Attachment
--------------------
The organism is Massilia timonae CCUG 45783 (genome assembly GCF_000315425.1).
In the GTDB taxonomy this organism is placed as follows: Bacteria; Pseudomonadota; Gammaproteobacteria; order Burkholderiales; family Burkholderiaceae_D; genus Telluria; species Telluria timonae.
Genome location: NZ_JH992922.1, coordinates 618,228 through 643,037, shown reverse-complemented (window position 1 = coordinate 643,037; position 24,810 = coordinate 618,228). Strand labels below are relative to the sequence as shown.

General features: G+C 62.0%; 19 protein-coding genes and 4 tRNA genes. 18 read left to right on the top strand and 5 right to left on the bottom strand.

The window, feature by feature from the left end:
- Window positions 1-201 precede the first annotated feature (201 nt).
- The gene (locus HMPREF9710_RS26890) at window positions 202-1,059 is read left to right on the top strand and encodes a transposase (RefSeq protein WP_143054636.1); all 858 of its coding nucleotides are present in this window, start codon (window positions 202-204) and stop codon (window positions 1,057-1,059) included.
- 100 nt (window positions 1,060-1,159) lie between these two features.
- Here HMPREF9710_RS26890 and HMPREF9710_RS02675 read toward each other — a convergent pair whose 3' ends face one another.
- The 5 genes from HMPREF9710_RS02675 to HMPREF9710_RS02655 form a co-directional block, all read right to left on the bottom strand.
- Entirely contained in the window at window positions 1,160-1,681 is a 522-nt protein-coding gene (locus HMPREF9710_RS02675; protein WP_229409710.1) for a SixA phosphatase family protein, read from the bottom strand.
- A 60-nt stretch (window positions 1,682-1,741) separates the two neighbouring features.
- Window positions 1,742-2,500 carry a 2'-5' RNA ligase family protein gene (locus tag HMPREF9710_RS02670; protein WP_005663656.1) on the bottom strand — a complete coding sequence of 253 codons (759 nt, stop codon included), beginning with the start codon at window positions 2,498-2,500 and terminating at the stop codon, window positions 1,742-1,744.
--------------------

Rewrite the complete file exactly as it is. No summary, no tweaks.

The organism is Massilia timonae CCUG 45783 (genome assembly GCF_000315425.1).
In the GTDB taxonomy this organism is placed as follows: Bacteria; Pseudomonadota; Gammaproteobacteria; order Burkholderiales; family Burkholderiaceae_D; genus Telluria; species Telluria timonae.
Genome location: NZ_JH992922.1, coordinates 618,228 through 643,037, shown reverse-complemented (window position 1 = coordinate 643,037; position 24,810 = coordinate 618,228). Strand labels below are relative to the sequence as shown.

General features: G+C 62.0%; 19 protein-coding genes and 4 tRNA genes. 18 read left to right on the top strand and 5 right to left on the bottom strand.

The window, feature by feature from the left end:
- Window positions 1-201 precede the first annotated feature (201 nt).
- The gene (locus HMPREF9710_RS26890) at window positions 202-1,059 is read left to right on the top strand and encodes a transposase (RefSeq protein WP_143054636.1); all 858 of its coding nucleotides are present in this window, start codon (window positions 202-204) and stop codon (window positions 1,057-1,059) included.
- 100 nt (window positions 1,060-1,159) lie between these two features.
- Here HMPREF9710_RS26890 and HMPREF9710_RS02675 read toward each other — a convergent pair whose 3' ends face one another.
- The 5 genes from HMPREF9710_RS02675 to HMPREF9710_RS02655 form a co-directional block, all read right to left on the bottom strand.
- Entirely contained in the window at window positions 1,160-1,681 is a 522-nt protein-coding gene (locus HMPREF9710_RS02675; protein WP_229409710.1) for a SixA phosphatase family protein, read from the bottom strand.
- A 60-nt stretch (window positions 1,682-1,741) separates the two neighbouring features.
- Window positions 1,742-2,500 carry a 2'-5' RNA ligase family protein gene (locus tag HMPREF9710_RS02670; protein WP_005663656.1) on the bottom strand — a complete coding sequence of 253 codons (759 nt, stop codon included), beginning with the start codon at window positions 2,498-2,500 and terminating at the stop codon, window positions 1,742-1,744.